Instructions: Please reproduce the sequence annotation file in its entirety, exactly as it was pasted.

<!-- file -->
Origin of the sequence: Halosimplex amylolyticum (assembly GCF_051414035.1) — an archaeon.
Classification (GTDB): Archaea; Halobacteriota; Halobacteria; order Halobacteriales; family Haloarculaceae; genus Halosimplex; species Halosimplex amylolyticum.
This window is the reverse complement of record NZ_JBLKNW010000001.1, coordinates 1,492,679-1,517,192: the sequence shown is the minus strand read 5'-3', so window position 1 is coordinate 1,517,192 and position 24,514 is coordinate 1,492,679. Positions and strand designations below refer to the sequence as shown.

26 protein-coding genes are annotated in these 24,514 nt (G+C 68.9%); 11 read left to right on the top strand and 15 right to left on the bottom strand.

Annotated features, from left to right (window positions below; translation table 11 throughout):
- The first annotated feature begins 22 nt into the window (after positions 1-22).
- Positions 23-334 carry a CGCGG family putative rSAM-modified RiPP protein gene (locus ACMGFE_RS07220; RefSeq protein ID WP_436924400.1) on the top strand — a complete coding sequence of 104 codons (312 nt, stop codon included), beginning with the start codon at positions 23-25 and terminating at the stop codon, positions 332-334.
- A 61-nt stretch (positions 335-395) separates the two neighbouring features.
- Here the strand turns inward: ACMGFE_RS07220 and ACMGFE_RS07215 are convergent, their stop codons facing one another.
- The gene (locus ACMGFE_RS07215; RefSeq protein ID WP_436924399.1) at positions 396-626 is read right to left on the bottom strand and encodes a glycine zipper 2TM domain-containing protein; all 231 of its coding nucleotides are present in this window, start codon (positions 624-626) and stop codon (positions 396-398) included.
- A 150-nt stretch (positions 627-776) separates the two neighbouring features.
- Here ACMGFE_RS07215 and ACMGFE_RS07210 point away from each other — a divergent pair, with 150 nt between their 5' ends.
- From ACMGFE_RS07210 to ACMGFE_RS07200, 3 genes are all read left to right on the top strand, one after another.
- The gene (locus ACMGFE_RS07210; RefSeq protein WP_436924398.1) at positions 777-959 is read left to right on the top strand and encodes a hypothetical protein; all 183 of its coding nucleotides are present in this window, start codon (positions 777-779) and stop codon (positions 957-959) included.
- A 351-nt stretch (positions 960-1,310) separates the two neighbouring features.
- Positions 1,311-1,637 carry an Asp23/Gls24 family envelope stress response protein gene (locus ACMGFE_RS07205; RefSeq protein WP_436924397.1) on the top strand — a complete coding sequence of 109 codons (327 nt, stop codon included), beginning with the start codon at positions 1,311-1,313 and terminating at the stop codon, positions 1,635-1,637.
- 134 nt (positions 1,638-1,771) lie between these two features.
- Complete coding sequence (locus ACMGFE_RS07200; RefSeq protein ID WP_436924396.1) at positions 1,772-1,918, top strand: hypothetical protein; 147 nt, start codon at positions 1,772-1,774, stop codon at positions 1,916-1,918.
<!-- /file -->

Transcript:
Origin of the sequence: Halosimplex amylolyticum (assembly GCF_051414035.1) — an archaeon.
Classification (GTDB): Archaea; Halobacteriota; Halobacteria; order Halobacteriales; family Haloarculaceae; genus Halosimplex; species Halosimplex amylolyticum.
This window is the reverse complement of record NZ_JBLKNW010000001.1, coordinates 1,492,679-1,517,192: the sequence shown is the minus strand read 5'-3', so window position 1 is coordinate 1,517,192 and position 24,514 is coordinate 1,492,679. Positions and strand designations below refer to the sequence as shown.

26 protein-coding genes are annotated in these 24,514 nt (G+C 68.9%); 11 read left to right on the top strand and 15 right to left on the bottom strand.

Annotated features, from left to right (window positions below; translation table 11 throughout):
- The first annotated feature begins 22 nt into the window (after positions 1-22).
- Positions 23-334 carry a CGCGG family putative rSAM-modified RiPP protein gene (locus ACMGFE_RS07220; RefSeq protein ID WP_436924400.1) on the top strand — a complete coding sequence of 104 codons (312 nt, stop codon included), beginning with the start codon at positions 23-25 and terminating at the stop codon, positions 332-334.
- A 61-nt stretch (positions 335-395) separates the two neighbouring features.
- Here the strand turns inward: ACMGFE_RS07220 and ACMGFE_RS07215 are convergent, their stop codons facing one another.
- The gene (locus ACMGFE_RS07215; RefSeq protein ID WP_436924399.1) at positions 396-626 is read right to left on the bottom strand and encodes a glycine zipper 2TM domain-containing protein; all 231 of its coding nucleotides are present in this window, start codon (positions 624-626) and stop codon (positions 396-398) included.
- A 150-nt stretch (positions 627-776) separates the two neighbouring features.
- Here ACMGFE_RS07215 and ACMGFE_RS07210 point away from each other — a divergent pair, with 150 nt between their 5' ends.
- From ACMGFE_RS07210 to ACMGFE_RS07200, 3 genes are all read left to right on the top strand, one after another.
- The gene (locus ACMGFE_RS07210; RefSeq protein WP_436924398.1) at positions 777-959 is read left to right on the top strand and encodes a hypothetical protein; all 183 of its coding nucleotides are present in this window, start codon (positions 777-779) and stop codon (positions 957-959) included.
- A 351-nt stretch (positions 960-1,310) separates the two neighbouring features.
- Positions 1,311-1,637 carry an Asp23/Gls24 family envelope stress response protein gene (locus ACMGFE_RS07205; RefSeq protein WP_436924397.1) on the top strand — a complete coding sequence of 109 codons (327 nt, stop codon included), beginning with the start codon at positions 1,311-1,313 and terminating at the stop codon, positions 1,635-1,637.
- 134 nt (positions 1,638-1,771) lie between these two features.
- Complete coding sequence (locus ACMGFE_RS07200; RefSeq protein ID WP_436924396.1) at positions 1,772-1,918, top strand: hypothetical protein; 147 nt, start codon at positions 1,772-1,774, stop codon at positions 1,916-1,918.